5 Questions to Help Make the Most of Your Paid Marketing Channels

By Jonathan Chan

Do you really have to spend money to make money?

In an era where small businesses are fighting tooth and nail to keep their budgets as tight as possible, it’s only natural to hold off on paid marketing. After all, today’s businesses have been spoiled by a wealth of totally free traffic sources such as social media and blogging.

Although such channels are effective to helping your business make its voice heard without spending a dime, they’ll only take you so far.

For SMBs, Paid Marketing is a Matter of “When,” Not “If”

Considering that marketers are ramping up their budgets in 2017, relying solely on free channels is an uphill battle for those looking to generate more leads. Sooner or later, businesses hit a wall where they must integrate paid channels into their marketing strategy if they hope to scale.

According to MarketingCharts, social media, content marketing and personalization are the top three areas businesses look to invest in this year:

If you’re skeptical of paid advertising, you certainly have every right to be. However, scaling your business doesn’t have to translate into wasting money. Before investing in paid marketing, take a step back and understand the following five questions to help ensure that your marketing budget is well-spent.

1. “What Are My Competitors Up To?”

Sometimes it pays to spy on your competition.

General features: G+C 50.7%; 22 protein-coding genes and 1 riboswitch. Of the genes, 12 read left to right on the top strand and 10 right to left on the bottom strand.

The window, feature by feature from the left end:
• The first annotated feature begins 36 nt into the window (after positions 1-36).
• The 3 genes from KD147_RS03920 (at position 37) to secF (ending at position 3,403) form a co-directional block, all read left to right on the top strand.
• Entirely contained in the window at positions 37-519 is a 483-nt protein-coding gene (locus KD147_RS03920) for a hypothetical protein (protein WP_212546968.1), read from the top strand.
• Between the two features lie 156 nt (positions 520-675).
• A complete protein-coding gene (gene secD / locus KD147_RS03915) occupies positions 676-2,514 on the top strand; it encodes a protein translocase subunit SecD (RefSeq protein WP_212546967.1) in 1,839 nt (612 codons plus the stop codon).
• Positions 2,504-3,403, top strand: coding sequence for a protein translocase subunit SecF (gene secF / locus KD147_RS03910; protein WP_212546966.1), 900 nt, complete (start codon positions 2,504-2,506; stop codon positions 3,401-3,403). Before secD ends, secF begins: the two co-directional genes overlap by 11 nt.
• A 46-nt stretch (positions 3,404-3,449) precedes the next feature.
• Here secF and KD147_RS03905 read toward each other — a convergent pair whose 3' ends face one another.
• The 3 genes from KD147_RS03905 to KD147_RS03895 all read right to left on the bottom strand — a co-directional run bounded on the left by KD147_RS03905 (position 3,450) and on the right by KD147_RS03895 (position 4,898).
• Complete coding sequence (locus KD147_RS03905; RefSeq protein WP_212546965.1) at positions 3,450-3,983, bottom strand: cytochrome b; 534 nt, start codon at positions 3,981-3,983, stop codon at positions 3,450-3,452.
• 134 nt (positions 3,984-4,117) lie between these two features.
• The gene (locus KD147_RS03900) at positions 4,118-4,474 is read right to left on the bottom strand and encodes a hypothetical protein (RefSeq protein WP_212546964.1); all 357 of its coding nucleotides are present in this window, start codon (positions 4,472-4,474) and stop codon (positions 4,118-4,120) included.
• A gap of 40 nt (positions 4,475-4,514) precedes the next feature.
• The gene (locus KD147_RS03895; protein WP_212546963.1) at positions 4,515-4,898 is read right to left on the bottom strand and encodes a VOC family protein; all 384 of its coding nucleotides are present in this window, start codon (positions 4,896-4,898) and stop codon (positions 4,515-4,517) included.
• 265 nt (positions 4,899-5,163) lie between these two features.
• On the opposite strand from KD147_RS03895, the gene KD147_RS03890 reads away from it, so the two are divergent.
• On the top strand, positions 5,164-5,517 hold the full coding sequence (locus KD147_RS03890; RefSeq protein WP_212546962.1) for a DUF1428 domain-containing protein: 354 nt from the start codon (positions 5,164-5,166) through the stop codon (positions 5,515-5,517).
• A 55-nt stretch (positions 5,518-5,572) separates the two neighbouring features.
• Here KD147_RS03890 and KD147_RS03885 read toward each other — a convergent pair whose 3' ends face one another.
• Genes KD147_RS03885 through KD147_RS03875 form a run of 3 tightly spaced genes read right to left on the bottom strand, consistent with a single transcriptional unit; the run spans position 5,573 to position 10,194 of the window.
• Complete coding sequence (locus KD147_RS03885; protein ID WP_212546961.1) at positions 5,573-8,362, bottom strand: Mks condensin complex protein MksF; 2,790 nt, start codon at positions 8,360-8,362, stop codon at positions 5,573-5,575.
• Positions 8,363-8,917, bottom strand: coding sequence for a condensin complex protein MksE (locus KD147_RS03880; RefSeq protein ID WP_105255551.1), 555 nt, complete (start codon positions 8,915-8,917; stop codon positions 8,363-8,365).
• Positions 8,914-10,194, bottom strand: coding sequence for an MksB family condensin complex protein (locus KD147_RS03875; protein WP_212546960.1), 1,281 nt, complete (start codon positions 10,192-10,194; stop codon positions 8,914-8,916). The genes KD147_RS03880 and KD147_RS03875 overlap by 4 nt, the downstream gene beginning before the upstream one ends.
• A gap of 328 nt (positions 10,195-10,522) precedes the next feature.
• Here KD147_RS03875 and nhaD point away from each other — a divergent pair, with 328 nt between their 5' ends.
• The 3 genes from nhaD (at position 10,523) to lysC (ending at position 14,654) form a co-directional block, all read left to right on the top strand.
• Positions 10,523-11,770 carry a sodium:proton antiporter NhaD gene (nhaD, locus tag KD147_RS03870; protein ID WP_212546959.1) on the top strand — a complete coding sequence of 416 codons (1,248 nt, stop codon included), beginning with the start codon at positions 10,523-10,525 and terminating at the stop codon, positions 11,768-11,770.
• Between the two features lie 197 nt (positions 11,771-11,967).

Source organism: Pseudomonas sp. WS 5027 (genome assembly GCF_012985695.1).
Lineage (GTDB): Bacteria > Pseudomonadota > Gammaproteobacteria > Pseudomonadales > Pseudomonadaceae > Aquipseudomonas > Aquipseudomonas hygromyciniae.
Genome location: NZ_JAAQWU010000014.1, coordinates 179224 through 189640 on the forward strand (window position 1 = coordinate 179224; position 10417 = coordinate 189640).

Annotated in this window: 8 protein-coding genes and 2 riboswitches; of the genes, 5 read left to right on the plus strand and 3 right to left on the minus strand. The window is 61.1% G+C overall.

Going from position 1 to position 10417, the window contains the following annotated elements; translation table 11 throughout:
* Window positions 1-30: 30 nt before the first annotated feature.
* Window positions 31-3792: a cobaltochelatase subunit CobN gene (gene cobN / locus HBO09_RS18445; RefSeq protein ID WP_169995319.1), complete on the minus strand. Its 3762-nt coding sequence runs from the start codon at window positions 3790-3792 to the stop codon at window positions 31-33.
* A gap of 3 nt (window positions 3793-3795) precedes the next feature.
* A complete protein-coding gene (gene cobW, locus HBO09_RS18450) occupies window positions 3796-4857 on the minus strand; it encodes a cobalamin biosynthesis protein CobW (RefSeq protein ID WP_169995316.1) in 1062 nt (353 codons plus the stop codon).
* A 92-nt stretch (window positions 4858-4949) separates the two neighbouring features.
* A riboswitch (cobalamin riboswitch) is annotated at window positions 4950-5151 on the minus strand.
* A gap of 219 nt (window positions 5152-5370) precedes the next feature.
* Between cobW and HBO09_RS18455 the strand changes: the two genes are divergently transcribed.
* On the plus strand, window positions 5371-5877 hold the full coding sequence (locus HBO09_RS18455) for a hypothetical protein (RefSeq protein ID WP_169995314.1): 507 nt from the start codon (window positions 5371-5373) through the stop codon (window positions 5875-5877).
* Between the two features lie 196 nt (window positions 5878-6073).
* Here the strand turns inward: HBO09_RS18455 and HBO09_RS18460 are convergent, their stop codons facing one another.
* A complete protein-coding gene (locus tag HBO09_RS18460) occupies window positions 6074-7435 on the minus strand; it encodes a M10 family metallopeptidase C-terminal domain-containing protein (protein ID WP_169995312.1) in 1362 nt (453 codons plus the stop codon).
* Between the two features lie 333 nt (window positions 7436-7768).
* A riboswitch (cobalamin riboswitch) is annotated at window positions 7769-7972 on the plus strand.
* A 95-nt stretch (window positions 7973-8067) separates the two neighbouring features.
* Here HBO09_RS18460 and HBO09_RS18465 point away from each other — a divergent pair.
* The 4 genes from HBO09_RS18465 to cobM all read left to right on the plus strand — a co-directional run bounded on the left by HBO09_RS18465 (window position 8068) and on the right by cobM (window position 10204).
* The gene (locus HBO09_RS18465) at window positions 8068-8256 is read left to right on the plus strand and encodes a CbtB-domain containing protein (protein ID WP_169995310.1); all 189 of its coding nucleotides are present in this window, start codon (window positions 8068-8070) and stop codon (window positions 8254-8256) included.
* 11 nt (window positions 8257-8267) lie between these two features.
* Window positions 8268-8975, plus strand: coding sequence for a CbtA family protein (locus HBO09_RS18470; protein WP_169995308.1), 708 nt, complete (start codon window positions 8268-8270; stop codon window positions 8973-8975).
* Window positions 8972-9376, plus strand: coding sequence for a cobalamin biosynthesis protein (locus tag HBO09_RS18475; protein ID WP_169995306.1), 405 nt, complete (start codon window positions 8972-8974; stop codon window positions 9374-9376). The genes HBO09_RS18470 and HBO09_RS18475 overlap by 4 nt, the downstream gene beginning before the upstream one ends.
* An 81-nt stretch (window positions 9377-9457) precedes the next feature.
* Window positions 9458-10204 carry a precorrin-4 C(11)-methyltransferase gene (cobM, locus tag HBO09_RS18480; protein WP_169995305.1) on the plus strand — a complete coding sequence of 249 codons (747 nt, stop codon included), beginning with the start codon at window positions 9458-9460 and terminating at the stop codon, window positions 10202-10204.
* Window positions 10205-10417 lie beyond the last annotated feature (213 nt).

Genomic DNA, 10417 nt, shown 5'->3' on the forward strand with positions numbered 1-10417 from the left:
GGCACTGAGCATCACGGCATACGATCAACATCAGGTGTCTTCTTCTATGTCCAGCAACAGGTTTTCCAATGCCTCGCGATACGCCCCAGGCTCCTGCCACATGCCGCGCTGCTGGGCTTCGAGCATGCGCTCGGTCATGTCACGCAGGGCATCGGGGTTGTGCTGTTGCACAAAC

By conducting a personal audit of your competitors, you can better understand what you’re up against from a marketing perspective.

First and foremost, compile a list of your top five competitors. Then, take the following steps to assess their marketing firepower:

  • Opt-in to their email lists. How often are they sending messages? Are they using a paid or free provider? What sort of calls-to-action and offers are they blasting to their lists?
  • Follow them on social media. Are they running ads on Facebook? Are they getting love in the comments section? Do they use a post scheduling platform such as Hootsuite or Buffer?
  • Take a close look at their company blog. What does their posting frequency look like? Do their posts appear optimized for SEO? Using a competitive SEO analysis tool, you can better understand how your competitors are leveraging content marketing.

Remember: smart competitive analysis isn’t about playing the role of copycat or stressing out

over what your competitors are doing. By objectively assessing these three points, you can better understand where your competition might be lacking.

2. “What Does My Budget Look Like, Anyway?”

Conventional wisdom tells us that businesses should spend a set percentage or dollar amount on marketing. For example, according to recent small business budget data, the average business spends about $400 a month on digital marketing or approximately 4% of their revenue.

Yet in the digital era, such hard and fast numbers become a bit fuzzy. Not all businesses are created equal in terms of their marketing needs.

For example, a solopreneur running a web-based business may be able to get by on a $10 Hootsuite account and a $50 MailChimp subscription to successfully market to Go to the full article.

Source:: Business 2 Community

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